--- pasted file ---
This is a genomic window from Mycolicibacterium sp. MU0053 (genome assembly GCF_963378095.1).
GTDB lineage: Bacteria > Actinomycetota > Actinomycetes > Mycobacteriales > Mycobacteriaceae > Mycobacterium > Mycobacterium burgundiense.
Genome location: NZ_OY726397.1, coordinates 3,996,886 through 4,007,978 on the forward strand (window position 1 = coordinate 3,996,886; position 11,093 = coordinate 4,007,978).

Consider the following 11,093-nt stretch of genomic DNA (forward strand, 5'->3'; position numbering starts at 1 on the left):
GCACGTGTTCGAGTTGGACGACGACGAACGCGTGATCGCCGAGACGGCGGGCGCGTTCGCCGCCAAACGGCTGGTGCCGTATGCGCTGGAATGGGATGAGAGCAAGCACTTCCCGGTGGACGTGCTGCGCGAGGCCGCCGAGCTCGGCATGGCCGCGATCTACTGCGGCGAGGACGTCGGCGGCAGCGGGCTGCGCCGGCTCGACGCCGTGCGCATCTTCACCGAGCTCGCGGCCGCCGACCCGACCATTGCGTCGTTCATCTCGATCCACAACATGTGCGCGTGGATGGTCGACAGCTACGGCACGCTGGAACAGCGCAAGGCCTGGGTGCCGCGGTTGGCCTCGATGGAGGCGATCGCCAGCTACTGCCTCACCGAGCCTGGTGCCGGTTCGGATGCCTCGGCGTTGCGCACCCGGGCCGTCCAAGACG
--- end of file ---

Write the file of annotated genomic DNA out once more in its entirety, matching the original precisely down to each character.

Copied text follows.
This is a genomic window from Mycolicibacterium sp. MU0053 (genome assembly GCF_963378095.1).
GTDB lineage: Bacteria > Actinomycetota > Actinomycetes > Mycobacteriales > Mycobacteriaceae > Mycobacterium > Mycobacterium burgundiense.
Genome location: NZ_OY726397.1, coordinates 3,996,886 through 4,007,978 on the forward strand (window position 1 = coordinate 3,996,886; position 11,093 = coordinate 4,007,978).

Consider the following 11,093-nt stretch of genomic DNA (forward strand, 5'->3'; position numbering starts at 1 on the left):
GCACGTGTTCGAGTTGGACGACGACGAACGCGTGATCGCCGAGACGGCGGGCGCGTTCGCCGCCAAACGGCTGGTGCCGTATGCGCTGGAATGGGATGAGAGCAAGCACTTCCCGGTGGACGTGCTGCGCGAGGCCGCCGAGCTCGGCATGGCCGCGATCTACTGCGGCGAGGACGTCGGCGGCAGCGGGCTGCGCCGGCTCGACGCCGTGCGCATCTTCACCGAGCTCGCGGCCGCCGACCCGACCATTGCGTCGTTCATCTCGATCCACAACATGTGCGCGTGGATGGTCGACAGCTACGGCACGCTGGAACAGCGCAAGGCCTGGGTGCCGCGGTTGGCCTCGATGGAGGCGATCGCCAGCTACTGCCTCACCGAGCCTGGTGCCGGTTCGGATGCCTCGGCGTTGCGCACCCGGGCCGTCCAAGACG